The last segment of “Blood, Sweat, and Tears” saw Princess Terren the Fair left in the keeping of the Enchantress, there to stay until Prince Jaron’s successful return from three seemingly impossible tasks. Given how little cause we’ve been given to fully trust Jaron, what are the odds Terren will be stuck there forever?
Several minutes passed. Of course, since she was in the Enchanted Forest, it felt like hours to Terren. Couple that with her anxiety at being left alone with some strange Enchantress, and it felt even longer. At last, the Enchantress spoke.
“You are wondering how it came to pass that the King of Nikos is a horse,” she said.
Terren didn’t much like having her mind read by creepy Enchantresses, but whatcha gonna do? “I am,” she nodded.
“Eleven years ago,” the Enchantress began, “King Jakob came to me, the young Prince Jaron with him. He wanted me to tell him what lay in his son’s royal future.”
“What, art thou all-knowing or something?”
“Nah, I just get these random bursts of information. Anyhoo, after I had received payment for my services, I informed him that Jaron would never rule as king. This upset Jakob a bit, but it upset Jaron much, much more. He threw quite a tantrum about it; you know what five-year-olds are. I told him he’d best get control of himself, else something ill-fated happen to him, but of course he did not listen; you know how Jaron is. In his boisterousness, the young fool knocked over a bottle containing one of my curses.”
Terren frowned. “Who keeps curses in a bottle?”
“Uh, Enchantresses? Duh? May I finish my story, please?”
“Sorry, sorry, by all means.”
“I thank thee. So, Jaron breaks my bottle, and out pops the curse.”
“Um, begging your pardon, but what exactly does a curse look like?”
“Not unlike a pox,” said the Enchantress impatiently. “Do not interrupt me again. So the curse comes out and it incants:
Four hooves, flowing tail and mane,
A horse for all time you’ll remain,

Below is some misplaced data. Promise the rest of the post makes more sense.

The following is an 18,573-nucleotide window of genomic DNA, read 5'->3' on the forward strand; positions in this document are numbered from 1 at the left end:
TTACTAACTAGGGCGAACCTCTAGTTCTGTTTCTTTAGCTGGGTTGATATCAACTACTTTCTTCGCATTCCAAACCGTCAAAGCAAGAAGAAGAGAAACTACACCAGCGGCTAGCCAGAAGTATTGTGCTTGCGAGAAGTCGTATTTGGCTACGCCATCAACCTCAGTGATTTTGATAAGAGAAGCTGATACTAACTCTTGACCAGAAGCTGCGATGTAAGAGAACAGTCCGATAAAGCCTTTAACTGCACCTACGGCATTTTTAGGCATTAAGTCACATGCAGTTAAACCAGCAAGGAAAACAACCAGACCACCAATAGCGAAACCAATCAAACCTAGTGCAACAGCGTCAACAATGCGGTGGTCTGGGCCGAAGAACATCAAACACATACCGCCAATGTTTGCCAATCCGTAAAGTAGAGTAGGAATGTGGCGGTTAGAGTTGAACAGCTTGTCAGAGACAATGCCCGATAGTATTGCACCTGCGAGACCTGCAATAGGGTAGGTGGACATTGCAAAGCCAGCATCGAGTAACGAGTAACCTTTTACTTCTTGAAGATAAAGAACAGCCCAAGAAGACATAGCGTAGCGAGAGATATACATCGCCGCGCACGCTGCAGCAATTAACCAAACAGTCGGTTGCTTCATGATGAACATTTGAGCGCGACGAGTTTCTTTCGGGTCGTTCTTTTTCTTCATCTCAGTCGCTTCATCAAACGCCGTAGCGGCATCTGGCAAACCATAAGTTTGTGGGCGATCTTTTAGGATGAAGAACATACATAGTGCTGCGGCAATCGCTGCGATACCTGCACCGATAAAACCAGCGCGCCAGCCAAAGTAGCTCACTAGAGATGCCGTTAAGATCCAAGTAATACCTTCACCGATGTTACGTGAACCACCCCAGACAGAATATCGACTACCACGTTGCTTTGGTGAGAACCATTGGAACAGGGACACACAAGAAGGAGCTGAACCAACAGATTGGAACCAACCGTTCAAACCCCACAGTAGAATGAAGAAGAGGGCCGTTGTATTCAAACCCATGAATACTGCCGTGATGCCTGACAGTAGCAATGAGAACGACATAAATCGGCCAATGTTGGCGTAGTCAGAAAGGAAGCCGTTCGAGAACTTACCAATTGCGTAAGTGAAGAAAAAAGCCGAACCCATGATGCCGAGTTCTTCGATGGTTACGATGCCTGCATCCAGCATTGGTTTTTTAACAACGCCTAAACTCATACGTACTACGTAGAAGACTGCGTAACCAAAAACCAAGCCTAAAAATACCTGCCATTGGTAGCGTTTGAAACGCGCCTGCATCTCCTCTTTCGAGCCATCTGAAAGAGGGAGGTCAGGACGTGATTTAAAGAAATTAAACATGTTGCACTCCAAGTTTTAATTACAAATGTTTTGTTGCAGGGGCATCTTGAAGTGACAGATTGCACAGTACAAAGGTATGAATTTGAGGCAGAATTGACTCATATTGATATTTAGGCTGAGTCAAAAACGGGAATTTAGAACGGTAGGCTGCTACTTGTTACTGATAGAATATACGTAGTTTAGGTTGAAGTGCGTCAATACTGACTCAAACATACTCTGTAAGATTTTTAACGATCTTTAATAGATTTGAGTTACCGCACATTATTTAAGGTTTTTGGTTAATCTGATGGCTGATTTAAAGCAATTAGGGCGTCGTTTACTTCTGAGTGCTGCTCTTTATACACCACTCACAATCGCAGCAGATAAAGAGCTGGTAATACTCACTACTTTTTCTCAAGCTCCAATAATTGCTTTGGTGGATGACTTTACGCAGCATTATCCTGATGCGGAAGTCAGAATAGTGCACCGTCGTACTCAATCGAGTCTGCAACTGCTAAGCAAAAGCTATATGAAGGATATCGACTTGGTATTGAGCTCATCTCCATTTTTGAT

And never human form regain.
Then it leapt at him, for to bring the curse to pass. But Jaron was a quick lad, and with his small dagger deflected the curse away from him. Curses are much akin to light in that you can turn them away with a reflective surface. Unfortunately – or not, depending of your point of view – Jaron set his dagger at such an angle that the curse bounced off of the dagger and onto the king. And so it was that King Jakob was changed into a horse; an immortal horse, but a horse nonetheless.”
“So who— Oh, sorry, were you finished?”
“More or less.”
“Oh, good. So who has been ruling over the kingdom of Nikos all these years if not King Jakob?”
“Why, Prince Jaron of course. And a fair job he’s been doing too, take it all ‘round.”
“But you said—!”
“I said he would never rule as king. Since King Jakob is not dead nor has he formally passed down the crown, Jaron can never officially be king. He will forever be a prince. So, I was right, ha-ha.”
If Terren hadn’t much liked having her mind read, she liked even less being ha-ha-ed. She determined to change the subject. “So, these things Jaron is to bring you… You were not in earnest about them, I hope? For how can one draw blood from a stone that hath no blood, or sweat from a pig, when swine sweateth not? As for the tears of a crocodile, surely ‘twould be a dangerous thing to attempt to gather them. What’s your angle, lady?”
“Tasks assigned by magical folk and spoken in riddles are always 100% doable,” the Enchantress said pompously. “Jaron is a moderately intelligent and very resourceful young man; he will find a way to do what I ask of him. Either that, or you can stay here with me forever. But I believe he will find a way.”
“One can hope and do no more,” Terren sighed.
Jaron reigned in his horse, a.k.a. his father, a.k.a. the King of Nikos. “Whoa, man,” he said. “This is as far as I will make you go. Do not move from this spot unless it is entirely necessary that you do so. I will return as quickly as I am able.”
Carrying nothing but his sword, the prince pushed forward alone. Before long he reached the foot of a relatively small mountain and began to climb. On and on he climbed. Roughly halfway up, a band of the mountain’s rock was soft. Here he stopped a moment, for to hew from the mountainside a fair-sized chunk of this soft rock. This chunk he carved with the tip of his sword until he had made it into the shape of a bowl. This bowl he placed upon his head like a helmet, and then he continued his ascent.